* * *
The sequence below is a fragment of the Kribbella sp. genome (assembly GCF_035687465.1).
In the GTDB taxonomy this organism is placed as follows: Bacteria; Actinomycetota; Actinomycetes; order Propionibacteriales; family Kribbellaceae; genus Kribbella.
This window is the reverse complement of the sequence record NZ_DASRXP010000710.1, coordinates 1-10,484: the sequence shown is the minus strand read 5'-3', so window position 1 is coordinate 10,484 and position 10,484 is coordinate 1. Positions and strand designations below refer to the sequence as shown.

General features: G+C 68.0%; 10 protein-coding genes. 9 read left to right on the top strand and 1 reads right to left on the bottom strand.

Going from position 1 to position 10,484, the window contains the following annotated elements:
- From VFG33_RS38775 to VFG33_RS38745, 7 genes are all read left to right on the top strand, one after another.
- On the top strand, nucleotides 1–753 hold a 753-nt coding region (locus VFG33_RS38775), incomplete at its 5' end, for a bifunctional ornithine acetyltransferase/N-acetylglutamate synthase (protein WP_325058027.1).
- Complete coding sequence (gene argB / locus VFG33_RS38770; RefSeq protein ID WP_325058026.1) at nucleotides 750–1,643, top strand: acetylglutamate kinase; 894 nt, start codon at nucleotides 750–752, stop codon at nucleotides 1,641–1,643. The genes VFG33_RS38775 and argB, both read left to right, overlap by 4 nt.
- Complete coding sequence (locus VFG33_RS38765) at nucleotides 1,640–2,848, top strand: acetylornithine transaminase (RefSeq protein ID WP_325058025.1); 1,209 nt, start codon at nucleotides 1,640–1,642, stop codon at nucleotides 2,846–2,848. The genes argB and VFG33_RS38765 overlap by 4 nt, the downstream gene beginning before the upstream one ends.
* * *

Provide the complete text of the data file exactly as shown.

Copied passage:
The sequence below is a fragment of the Kribbella sp. genome (assembly GCF_035687465.1).
In the GTDB taxonomy this organism is placed as follows: Bacteria; Actinomycetota; Actinomycetes; order Propionibacteriales; family Kribbellaceae; genus Kribbella.
This window is the reverse complement of the sequence record NZ_DASRXP010000710.1, coordinates 1-10,484: the sequence shown is the minus strand read 5'-3', so window position 1 is coordinate 10,484 and position 10,484 is coordinate 1. Positions and strand designations below refer to the sequence as shown.

General features: G+C 68.0%; 10 protein-coding genes. 9 read left to right on the top strand and 1 reads right to left on the bottom strand.

Going from position 1 to position 10,484, the window contains the following annotated elements:
- From VFG33_RS38775 to VFG33_RS38745, 7 genes are all read left to right on the top strand, one after another.
- On the top strand, nucleotides 1–753 hold a 753-nt coding region (locus VFG33_RS38775), incomplete at its 5' end, for a bifunctional ornithine acetyltransferase/N-acetylglutamate synthase (protein WP_325058027.1).
- Complete coding sequence (gene argB / locus VFG33_RS38770; RefSeq protein ID WP_325058026.1) at nucleotides 750–1,643, top strand: acetylglutamate kinase; 894 nt, start codon at nucleotides 750–752, stop codon at nucleotides 1,641–1,643. The genes VFG33_RS38775 and argB, both read left to right, overlap by 4 nt.
- Complete coding sequence (locus VFG33_RS38765) at nucleotides 1,640–2,848, top strand: acetylornithine transaminase (RefSeq protein ID WP_325058025.1); 1,209 nt, start codon at nucleotides 1,640–1,642, stop codon at nucleotides 2,846–2,848. The genes argB and VFG33_RS38765 overlap by 4 nt, the downstream gene beginning before the upstream one ends.